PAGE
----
Turning back to the issue of friends and creativity, though — another friend, who’s been in a two person band for many years that’s gained some attention (I’ll spare her blushes) once asked me flat out, “Ned, why don’t you record anything yourself? Why aren’t you a musician?” As I answered her, it’s pretty easy: I’m impatient and lazy. Where I do take the time, or so I hope, to practice things like my writing and my cooking and even, on a more casual level, my photography, with music if I can’t get it to sound like the inspiring things I’ve heard over the years right away, or the music in my head in general, then I end up frustrated. And like I said, I’m lazy and impatient, and I am content to hear the work of others.
But understanding those pressures, just a little, of what musicians can and do go through — especially these days, where DIY is easier than ever but getting attention is even harder, and where theoretically anyone can record anything but only those with dedication will work to do something exactly right with the tools to hand — is relevant. Music doesn’t emerge from a vacuum, and it’s one thing if Jen S. had her thoughts and visions to hand in her head and another to find the time and space to work them out and yet another again to create something that can resonate. The voice of Me of a Kind, if not something one to one in my own experience on many levels, is nonetheless the voice of reflection, consideration, determination and ultimately some level of comfort with one’s own person — self-acceptance if you like — that’s resonant to me. And it does so without sounding like, say, just another dude on an acoustic guitar doing dull frickin’ warbling. And THAT is crucial.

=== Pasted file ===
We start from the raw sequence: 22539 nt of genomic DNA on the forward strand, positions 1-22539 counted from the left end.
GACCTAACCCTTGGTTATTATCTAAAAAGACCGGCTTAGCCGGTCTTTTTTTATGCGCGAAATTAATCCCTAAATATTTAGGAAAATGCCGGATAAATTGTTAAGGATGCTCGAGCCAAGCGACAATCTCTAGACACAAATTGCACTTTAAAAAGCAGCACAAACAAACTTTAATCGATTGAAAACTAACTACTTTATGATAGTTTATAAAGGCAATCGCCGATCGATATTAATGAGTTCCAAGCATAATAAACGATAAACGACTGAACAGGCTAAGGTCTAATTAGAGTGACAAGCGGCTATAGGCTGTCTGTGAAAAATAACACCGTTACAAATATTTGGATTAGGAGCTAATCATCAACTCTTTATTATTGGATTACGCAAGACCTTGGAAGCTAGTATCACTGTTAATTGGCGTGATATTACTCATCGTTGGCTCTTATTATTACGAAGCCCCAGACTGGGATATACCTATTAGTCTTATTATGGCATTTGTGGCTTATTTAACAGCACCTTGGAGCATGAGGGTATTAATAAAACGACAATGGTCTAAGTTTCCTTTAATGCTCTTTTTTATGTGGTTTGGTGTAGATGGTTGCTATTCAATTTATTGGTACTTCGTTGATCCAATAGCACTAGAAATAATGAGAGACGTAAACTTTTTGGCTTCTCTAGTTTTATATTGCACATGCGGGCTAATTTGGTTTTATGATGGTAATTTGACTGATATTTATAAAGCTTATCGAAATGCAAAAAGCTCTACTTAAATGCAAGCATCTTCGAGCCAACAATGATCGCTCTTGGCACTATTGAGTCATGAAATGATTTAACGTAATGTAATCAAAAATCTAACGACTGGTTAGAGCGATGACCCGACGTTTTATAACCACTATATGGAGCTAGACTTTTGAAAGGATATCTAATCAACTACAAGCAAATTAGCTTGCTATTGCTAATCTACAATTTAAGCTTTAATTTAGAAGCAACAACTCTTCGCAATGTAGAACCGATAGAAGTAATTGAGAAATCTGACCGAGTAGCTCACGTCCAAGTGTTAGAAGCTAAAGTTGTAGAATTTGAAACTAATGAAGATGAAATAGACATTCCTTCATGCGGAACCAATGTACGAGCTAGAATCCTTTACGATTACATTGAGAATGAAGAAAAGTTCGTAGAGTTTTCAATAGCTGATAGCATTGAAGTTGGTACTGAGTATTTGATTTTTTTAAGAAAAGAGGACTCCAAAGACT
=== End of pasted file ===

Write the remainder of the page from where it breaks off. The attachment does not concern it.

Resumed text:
I would add more videos if there were more out there. Be nice if she got well known enough to warrant it, I’d say.
Purchase You Are Here via iTunes and CDBaby.